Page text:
- 16th June 2015 at 21:07 #26159dave holderParticipant
Evening chaps, hope you’re all well,
I’ve had a quick search and couldn’t find anything so hopefully someone can help.
I’m aware that the uTrack bounces to a singular wav on to usb flash drive but wondered if it was possible to do a multitrack bounce with out using the software? If it isn’t, would it be something that could be employed in the future?
Thanks in advance16th June 2015 at 22:03 #26160FOHParticipant
Not sure what you mean with ‘bouncing’.
In the old days (and original sense), Bouncing would mean that different channels where mixed together in 1 or 2 tracks in order to free up tracks on the multitrack or to create stemms. This was (and actually still is) a destructive process as you cannot ‘unmix’ such a bounced track anymore.
The uTrack does NOT bounce its tracks in that original sense.
As i see it, it takes the 24 independent audio inputs and writes it to disk as a 24ch .wav.
This is fully within the specifications of the .wave format, that specifies that a .wav can contain 1, 2 or many more channels (in this case 24).
So all the individual channels remain INTACT, they are simply just bundled in 1 file.
several DAW’s are already capable of un-bundeling such a .wav file by themselves and create individual tracks for each of the channels.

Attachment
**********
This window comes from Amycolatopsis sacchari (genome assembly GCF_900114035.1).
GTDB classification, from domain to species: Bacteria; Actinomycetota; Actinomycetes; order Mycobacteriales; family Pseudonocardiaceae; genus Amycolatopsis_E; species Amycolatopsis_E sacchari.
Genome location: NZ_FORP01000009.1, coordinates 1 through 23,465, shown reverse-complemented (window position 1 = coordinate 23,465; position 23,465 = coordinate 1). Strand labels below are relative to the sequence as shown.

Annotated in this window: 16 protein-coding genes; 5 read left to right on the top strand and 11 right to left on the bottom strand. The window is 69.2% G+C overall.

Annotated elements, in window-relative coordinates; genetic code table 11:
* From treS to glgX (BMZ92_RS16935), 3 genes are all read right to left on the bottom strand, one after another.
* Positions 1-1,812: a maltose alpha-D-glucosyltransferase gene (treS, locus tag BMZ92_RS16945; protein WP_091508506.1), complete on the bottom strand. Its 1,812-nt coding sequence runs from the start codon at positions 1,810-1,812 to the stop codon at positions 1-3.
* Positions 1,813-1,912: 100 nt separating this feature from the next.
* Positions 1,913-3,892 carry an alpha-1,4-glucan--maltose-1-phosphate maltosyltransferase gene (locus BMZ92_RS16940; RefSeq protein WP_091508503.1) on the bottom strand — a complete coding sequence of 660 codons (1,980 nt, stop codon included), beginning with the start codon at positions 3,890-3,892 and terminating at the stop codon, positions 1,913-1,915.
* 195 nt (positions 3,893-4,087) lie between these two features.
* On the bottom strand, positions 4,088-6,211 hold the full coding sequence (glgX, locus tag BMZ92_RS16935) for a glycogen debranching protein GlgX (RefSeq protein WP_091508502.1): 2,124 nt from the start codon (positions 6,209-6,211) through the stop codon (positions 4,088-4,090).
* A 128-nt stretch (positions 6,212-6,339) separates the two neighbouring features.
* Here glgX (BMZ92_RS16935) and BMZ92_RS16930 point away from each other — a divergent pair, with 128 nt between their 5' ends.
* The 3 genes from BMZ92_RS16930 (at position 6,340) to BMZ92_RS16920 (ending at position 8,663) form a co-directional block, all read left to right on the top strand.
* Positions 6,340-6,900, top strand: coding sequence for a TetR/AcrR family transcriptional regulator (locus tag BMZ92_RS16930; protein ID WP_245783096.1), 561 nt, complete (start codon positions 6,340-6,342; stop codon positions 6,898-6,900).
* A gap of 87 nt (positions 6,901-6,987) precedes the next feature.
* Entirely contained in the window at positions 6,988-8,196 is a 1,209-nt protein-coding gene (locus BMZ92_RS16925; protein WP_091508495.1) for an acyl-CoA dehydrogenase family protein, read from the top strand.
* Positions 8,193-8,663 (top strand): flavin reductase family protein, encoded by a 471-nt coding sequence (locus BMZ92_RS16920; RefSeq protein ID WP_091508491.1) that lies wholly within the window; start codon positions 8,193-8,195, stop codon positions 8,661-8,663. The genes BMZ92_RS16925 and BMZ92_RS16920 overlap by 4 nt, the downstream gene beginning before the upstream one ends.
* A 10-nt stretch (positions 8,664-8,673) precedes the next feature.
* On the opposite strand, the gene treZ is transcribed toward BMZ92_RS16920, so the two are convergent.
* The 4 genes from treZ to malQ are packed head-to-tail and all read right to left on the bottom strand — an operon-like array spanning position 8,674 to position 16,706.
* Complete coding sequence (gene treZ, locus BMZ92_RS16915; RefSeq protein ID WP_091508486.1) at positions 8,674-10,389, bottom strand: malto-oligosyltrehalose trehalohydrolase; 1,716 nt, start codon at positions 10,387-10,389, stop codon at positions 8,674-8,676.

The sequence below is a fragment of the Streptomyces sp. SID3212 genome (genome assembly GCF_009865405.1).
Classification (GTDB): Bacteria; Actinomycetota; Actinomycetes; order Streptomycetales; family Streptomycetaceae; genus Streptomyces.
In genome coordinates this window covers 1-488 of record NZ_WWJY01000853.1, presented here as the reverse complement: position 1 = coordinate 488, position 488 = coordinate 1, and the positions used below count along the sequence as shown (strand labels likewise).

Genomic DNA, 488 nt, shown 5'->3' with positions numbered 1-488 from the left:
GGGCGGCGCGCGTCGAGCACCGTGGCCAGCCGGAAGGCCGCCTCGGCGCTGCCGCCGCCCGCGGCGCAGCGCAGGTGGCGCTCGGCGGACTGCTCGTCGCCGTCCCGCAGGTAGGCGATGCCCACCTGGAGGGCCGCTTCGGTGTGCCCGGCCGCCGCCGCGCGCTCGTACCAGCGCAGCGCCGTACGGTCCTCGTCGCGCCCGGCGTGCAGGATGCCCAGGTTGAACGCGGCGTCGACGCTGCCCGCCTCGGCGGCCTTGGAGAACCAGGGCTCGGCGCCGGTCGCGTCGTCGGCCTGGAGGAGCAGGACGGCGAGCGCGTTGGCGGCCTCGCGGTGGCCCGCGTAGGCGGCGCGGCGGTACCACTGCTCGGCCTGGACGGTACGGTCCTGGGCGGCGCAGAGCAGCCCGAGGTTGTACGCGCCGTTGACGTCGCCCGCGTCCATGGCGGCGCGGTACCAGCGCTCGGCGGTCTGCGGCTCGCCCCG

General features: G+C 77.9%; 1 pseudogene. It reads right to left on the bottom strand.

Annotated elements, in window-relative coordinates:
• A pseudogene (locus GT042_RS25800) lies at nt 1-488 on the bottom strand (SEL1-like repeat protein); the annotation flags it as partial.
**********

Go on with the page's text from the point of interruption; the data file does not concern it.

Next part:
But as not all have this capability, for those applications that can only read mono or stereo .wav files, the previous WavTool software and now uTool basically does this process for you, leaving you with a folder that contains 24 mono files, ready to drop into your PT orother DAW.
Have done this process many times now in each direction, and though I am not sure though if the increase in copying speed that Cymatic claims for the WAVTool is entirely correct, but for me it works fast and pretty well in either direction.
Hope that makes sense?16th June 2015 at 22:31 #26163dave holderParticipant
Thanks for the reply, yeah I understand all of this, when I say ‘bounce’ I mean the summing of all the channels to a singular wav file as you described.
What I’d like to do is provide people or a client with each of the (for example) 16 channels of audio as separate wavs, straight from the flash drive. Again, as you said, most DAWs would be able to handle this, but it’s more for the client that isn’t as savvy in these matters and to reduce the amount of trouble shooting I would have to do with out having to refer them to another programme.
Of course, for one off recordings with a band I’m in contact with this isn’t a problem, but at a festival where say 30 bands from all over the country would like the stems, and time is of the essence, I was after a slightly quicker solution
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